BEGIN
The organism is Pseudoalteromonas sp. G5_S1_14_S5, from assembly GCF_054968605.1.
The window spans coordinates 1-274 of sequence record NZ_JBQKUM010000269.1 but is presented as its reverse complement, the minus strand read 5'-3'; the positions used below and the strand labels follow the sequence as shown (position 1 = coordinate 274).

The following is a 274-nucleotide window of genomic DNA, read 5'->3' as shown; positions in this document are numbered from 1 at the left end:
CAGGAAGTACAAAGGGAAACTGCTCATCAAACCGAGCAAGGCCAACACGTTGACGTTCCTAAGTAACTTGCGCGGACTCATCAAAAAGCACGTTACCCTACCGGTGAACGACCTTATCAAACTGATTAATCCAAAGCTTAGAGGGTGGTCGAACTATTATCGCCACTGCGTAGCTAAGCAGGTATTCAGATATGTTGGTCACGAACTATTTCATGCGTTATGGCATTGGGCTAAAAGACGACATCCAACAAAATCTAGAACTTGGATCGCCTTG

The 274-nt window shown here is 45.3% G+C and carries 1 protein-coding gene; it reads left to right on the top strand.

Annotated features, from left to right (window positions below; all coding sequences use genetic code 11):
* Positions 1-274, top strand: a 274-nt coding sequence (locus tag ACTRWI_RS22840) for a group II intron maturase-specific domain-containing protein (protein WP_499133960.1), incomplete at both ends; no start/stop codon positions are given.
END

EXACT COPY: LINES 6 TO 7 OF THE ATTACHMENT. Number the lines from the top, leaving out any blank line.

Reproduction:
Annotated features, from left to right (window positions below; all coding sequences use genetic code 11):
* Positions 1-274, top strand: a 274-nt coding sequence (locus tag ACTRWI_RS22840) for a group II intron maturase-specific domain-containing protein (protein WP_499133960.1), incomplete at both ends; no start/stop codon positions are given.